*This story was first published on October 27, 2021*

Health briefings obtained by Newsroom show the Government only began planning for a Delta outbreak in late July, just weeks before the virus escaped MIQ in August, Marc Daalder reports

A single bullet-point in a late July health report is the first sign that the Government was preparing for a Delta outbreak.

Officials from the Department of the Prime Minister and Cabinet (DPMC) told Covid-19 Response Minister Chris Hipkins they were “considering refinements to plans in light of the Delta variant and the global up trend in maritime outbreaks”.

The reference appears in an excerpt from a Covid-19 weekly report provided to Hipkins on July 22, released to Newsroom under the Official Information Act alongside a number of other documents about how Delta might alter the Covid-19 response.

Two weeks later, officials provided more details, with health officials saying “the increasing transmissibility of the Delta variant also prompts the need to ensure our measures to present in-MIQF transmission are as strong as possible” and DPMC advising that a system-wide workshop on Delta was scheduled for August 10.

On August 6, Hipkins received a more extensive briefing about how the response would shift in light of the danger that Delta posed.

“In order to maintain elimination, our response will need to be faster, possibly last for longer, employ more stringent public health measures than may have been previously used, and possibly use these more widely, including the use of Alert Level 4 restrictions if necessary,” Ministry of Health officials told Hipkins.

The next day, a traveller from New South Wales infected with Covid-19 arrived in the Crowne Plaza MIQ facility. Within days, the virus would be circulating in the community. By the time Hipkins signed off on the briefing, on August 12, he had already publicly warned that Level 4 might be needed to tackle Delta, but it was another five days until the outbreak was discovered.

That day, August 17, was also the day a report on Government-wide readiness for Delta was due to be submitted to chief executives of government departments. The bulk of the Delta preparedness work programme wasn’t scheduled to be completed until the end of August and “larger pieces of work” were still slated to be done only in mid-September.

National Party Covid-19 Response spokesperson Chris Bishop said the documents show the Government waited until too late to begin planning for Delta, with the work only truly getting started once the virus was in the community.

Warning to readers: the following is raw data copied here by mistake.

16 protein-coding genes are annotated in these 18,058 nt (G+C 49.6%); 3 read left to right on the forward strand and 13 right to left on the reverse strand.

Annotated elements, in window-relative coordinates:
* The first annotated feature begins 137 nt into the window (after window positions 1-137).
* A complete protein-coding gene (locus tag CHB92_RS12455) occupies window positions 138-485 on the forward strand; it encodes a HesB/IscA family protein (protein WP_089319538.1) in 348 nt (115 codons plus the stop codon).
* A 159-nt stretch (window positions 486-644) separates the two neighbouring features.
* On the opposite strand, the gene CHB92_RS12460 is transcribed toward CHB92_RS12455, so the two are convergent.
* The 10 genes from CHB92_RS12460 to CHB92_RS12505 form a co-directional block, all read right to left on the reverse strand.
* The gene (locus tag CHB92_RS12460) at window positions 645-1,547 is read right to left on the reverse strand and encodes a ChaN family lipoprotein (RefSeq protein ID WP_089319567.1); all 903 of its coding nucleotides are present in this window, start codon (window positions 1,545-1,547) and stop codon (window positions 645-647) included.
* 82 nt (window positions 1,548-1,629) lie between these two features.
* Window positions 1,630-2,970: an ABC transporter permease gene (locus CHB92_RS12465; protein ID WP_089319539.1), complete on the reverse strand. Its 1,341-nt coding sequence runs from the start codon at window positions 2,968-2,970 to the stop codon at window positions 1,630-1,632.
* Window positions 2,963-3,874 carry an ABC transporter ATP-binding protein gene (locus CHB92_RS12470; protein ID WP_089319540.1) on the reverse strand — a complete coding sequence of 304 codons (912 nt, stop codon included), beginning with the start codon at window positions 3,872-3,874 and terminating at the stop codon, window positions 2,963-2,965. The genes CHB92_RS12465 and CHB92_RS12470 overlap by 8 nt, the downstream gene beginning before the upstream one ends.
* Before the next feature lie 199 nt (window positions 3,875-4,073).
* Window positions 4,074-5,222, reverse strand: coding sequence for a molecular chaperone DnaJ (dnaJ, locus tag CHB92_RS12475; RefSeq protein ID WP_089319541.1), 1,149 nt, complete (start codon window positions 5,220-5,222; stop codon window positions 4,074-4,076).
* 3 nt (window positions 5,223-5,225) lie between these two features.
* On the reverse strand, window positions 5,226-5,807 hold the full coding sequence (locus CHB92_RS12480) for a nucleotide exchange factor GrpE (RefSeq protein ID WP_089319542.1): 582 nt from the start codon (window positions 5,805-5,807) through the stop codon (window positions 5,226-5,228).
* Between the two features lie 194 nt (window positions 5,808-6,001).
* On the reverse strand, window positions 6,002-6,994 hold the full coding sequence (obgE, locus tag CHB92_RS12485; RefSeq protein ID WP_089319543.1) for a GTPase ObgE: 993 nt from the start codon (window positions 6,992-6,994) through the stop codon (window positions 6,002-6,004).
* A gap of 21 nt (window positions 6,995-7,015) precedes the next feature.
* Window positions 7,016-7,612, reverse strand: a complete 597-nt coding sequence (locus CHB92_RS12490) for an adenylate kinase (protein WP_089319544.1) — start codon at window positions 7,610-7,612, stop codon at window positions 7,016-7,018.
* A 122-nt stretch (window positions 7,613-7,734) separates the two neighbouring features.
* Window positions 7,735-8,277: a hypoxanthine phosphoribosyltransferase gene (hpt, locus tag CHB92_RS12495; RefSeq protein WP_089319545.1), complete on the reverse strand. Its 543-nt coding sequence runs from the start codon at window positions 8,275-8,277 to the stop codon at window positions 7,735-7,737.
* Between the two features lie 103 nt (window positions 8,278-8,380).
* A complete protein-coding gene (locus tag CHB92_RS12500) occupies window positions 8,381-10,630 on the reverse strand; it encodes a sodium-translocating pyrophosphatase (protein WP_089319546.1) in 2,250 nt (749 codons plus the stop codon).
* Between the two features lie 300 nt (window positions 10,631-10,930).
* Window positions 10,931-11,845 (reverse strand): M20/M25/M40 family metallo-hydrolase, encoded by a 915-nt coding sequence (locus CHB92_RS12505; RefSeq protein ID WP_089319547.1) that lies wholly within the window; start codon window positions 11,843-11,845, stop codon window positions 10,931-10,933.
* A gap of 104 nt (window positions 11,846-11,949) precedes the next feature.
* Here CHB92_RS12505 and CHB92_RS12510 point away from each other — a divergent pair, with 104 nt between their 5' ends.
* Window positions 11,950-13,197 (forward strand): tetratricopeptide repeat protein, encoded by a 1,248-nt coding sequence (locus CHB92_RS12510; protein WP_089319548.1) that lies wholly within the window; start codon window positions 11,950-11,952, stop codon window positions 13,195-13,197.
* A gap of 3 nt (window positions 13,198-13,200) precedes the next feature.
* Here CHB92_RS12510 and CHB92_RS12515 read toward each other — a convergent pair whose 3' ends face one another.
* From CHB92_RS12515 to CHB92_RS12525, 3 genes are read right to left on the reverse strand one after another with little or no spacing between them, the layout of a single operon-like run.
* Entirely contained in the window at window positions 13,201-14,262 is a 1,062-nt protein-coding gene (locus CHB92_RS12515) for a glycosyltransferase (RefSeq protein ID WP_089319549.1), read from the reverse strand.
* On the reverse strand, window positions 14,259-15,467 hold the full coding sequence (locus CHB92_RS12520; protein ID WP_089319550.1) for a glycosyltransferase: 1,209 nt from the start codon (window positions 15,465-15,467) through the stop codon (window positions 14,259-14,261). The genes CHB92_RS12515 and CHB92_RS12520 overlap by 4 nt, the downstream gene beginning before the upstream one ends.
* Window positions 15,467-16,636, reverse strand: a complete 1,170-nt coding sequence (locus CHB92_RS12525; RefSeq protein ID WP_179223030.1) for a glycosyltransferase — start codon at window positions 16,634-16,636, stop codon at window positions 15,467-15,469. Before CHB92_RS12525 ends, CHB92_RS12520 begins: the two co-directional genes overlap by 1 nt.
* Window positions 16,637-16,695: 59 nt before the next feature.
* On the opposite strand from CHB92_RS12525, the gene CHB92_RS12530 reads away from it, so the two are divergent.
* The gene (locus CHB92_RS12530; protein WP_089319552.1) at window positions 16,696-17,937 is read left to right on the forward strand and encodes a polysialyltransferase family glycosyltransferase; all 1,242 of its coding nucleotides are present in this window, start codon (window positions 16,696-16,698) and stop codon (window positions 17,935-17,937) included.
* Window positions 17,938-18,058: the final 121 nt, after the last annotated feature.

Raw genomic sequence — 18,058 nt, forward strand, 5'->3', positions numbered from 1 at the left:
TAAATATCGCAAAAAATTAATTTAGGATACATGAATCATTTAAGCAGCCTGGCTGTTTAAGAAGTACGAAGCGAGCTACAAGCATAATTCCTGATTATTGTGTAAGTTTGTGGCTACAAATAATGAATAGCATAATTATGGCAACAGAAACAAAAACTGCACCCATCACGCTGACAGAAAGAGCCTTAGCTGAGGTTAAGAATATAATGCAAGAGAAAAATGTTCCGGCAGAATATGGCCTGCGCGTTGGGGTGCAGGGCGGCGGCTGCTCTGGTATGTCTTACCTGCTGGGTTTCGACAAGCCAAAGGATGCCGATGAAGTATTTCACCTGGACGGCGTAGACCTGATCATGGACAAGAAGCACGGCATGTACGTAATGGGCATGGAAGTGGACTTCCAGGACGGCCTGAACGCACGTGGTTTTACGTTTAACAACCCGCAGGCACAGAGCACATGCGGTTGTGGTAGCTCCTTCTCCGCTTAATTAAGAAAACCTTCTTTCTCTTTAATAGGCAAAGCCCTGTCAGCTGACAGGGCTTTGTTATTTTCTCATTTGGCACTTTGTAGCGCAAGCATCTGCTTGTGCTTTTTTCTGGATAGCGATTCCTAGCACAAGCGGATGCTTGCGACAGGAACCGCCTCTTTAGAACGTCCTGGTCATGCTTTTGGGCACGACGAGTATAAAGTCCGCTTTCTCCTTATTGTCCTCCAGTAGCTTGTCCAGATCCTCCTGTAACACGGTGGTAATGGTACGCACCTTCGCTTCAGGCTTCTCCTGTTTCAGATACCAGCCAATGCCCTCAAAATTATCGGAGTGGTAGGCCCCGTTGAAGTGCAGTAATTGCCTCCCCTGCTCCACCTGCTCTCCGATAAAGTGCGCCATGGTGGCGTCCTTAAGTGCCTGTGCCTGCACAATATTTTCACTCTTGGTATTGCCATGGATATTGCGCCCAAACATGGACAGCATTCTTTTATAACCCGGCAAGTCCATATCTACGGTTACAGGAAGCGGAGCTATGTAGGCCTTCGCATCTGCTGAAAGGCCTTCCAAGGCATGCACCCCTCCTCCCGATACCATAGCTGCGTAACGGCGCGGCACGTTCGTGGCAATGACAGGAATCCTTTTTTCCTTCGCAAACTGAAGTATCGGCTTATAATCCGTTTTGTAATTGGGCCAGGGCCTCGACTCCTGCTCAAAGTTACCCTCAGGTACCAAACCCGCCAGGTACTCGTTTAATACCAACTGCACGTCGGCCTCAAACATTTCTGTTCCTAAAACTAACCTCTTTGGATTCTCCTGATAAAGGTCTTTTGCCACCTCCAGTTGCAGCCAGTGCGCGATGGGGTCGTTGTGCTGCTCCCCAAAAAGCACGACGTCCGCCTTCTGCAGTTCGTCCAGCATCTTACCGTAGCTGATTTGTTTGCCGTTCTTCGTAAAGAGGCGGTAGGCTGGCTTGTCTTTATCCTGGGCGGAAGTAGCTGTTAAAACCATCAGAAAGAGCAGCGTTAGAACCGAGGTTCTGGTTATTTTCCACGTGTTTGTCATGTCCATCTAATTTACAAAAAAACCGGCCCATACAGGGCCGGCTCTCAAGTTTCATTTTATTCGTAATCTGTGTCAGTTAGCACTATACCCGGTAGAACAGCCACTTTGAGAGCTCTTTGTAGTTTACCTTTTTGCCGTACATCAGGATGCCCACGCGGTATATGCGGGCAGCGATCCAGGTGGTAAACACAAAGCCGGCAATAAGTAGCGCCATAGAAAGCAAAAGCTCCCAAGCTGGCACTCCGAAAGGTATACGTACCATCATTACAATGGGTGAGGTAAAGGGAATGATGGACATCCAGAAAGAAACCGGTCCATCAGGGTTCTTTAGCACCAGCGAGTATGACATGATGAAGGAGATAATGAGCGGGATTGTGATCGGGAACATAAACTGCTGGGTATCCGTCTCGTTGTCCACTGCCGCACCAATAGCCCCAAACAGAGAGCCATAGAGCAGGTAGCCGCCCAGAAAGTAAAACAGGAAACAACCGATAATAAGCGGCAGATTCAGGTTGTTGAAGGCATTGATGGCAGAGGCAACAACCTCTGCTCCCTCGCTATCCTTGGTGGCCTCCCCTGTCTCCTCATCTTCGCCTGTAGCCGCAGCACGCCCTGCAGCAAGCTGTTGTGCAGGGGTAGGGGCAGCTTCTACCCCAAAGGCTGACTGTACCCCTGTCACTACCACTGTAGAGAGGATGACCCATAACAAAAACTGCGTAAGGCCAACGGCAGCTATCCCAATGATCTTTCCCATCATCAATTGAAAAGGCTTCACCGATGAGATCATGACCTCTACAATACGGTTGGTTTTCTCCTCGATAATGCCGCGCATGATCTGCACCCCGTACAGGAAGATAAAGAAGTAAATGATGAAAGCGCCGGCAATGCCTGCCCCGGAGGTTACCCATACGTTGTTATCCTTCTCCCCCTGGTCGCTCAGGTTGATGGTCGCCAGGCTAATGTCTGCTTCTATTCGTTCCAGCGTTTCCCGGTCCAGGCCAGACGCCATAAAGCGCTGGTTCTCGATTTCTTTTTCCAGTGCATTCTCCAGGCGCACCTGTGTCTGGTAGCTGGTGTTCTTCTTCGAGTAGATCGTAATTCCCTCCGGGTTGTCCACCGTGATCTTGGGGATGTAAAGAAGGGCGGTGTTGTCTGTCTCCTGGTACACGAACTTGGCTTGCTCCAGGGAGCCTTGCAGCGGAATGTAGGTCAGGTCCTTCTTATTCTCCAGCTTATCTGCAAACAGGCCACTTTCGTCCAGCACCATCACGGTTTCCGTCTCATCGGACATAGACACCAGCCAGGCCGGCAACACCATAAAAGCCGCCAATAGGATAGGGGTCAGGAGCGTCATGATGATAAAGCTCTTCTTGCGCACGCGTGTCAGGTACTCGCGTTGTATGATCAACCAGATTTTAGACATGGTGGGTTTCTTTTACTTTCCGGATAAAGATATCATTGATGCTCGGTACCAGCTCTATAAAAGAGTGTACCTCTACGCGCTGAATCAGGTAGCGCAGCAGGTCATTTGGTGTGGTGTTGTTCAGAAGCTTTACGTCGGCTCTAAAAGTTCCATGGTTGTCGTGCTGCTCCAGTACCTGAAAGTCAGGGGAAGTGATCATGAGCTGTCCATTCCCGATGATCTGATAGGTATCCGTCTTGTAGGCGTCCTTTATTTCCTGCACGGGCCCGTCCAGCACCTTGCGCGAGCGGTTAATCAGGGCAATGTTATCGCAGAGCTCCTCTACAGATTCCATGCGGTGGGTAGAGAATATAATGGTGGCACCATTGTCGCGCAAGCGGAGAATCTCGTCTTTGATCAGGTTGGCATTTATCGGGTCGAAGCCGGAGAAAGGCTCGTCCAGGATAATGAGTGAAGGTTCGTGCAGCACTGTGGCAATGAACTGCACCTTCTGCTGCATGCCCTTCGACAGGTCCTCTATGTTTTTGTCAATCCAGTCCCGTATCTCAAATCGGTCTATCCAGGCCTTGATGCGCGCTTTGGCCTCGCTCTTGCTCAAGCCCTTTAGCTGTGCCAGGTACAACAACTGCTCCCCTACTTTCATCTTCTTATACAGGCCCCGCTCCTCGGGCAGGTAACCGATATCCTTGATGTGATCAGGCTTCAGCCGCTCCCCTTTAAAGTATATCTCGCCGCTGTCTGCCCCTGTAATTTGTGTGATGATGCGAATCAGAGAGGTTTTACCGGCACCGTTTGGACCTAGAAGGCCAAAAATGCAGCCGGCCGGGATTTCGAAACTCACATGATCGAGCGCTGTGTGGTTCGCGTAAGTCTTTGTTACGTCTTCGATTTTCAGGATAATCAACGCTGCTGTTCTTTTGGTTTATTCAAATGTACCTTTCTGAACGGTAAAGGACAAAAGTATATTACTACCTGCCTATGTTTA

“The documents seem to back up what we and others have been saying for a while now, which is that there was a real lack of preparedness for Delta,” he said.

“You know we did such a good job in 2020 that I think the Government essentially went into a bit of complacency for the first six months of 2021, and really only started to grapple with the reality of Delta basically around about the time that Delta turned up. So, literally, these documents are contemporaneous with Delta arriving into New Zealand on the 7th of August, one of the briefings is dated the 6th of August.”

Delta first arrived in MIQ in April. By June, when a man from Sydney who was infectious with Delta toured Wellington for a weekend, forcing the capital to Level 2, the variant had already caused crippling outbreaks in India, Fiji and a range of other countries. In early July, top epidemiologist Sir David Skegg and his Government-commissioned public health strategy group told the Government to begin preparing for the likelihood of a Delta outbreak.

However, the first mention of changes to the response came in the July 22 weekly report. A spokesperson for the Ministry of Health didn’t say when that work programme began.

“Ministry of Health regularly reviews the latest developments in the Covid-19 pandemic globally and reviews and adjusts the ministry’s strategy and planning in response. Planning in response to Delta is part of this ongoing work, rather than a separate programme,” the spokesperson said.

The August 6 briefing said a working group had been established to drive a new work programme in light of Delta. Four main areas of focus were revising the settings with the alert level system and how alert levels would be used in response to Delta, assessing case management and contact tracing systems, preparing for how an outbreak might affect the vaccination programme and “assessing the response capacity and capability to support a sustained ‘worst-case scenario’ response”.

In an exclusive interview with Newsroom unrelated to this story, Hipkins said there was nothing New Zealand could have done to stop Delta.

“Our defences were pretty well fortified,” he said.

“I don’t think there were any defences that would have dealt with the risk of Delta. When you’ve got a virus that can spread from person to person to person in a 24-hour period, I’m not sure there is any system that is going to be robust enough in that sort of environment.”

Bishop disagreed, saying the Government ran the same response to Delta in 2021 that it used with the original virus in 2020.

“It just seems like the Government put all their eggs in one basket and said, ‘We’ve done it before. Elimination worked for us in 2020. We know how to do it. We’ll just do it again,’” he said.

“That didn’t work. Now we are running really fast to catch up and not doing that well.”

Marc Daalder is a senior political reporter based in Wellington who covers climate change, health, energy and violent extremism. Twitter/Bluesky: @marcdaalder

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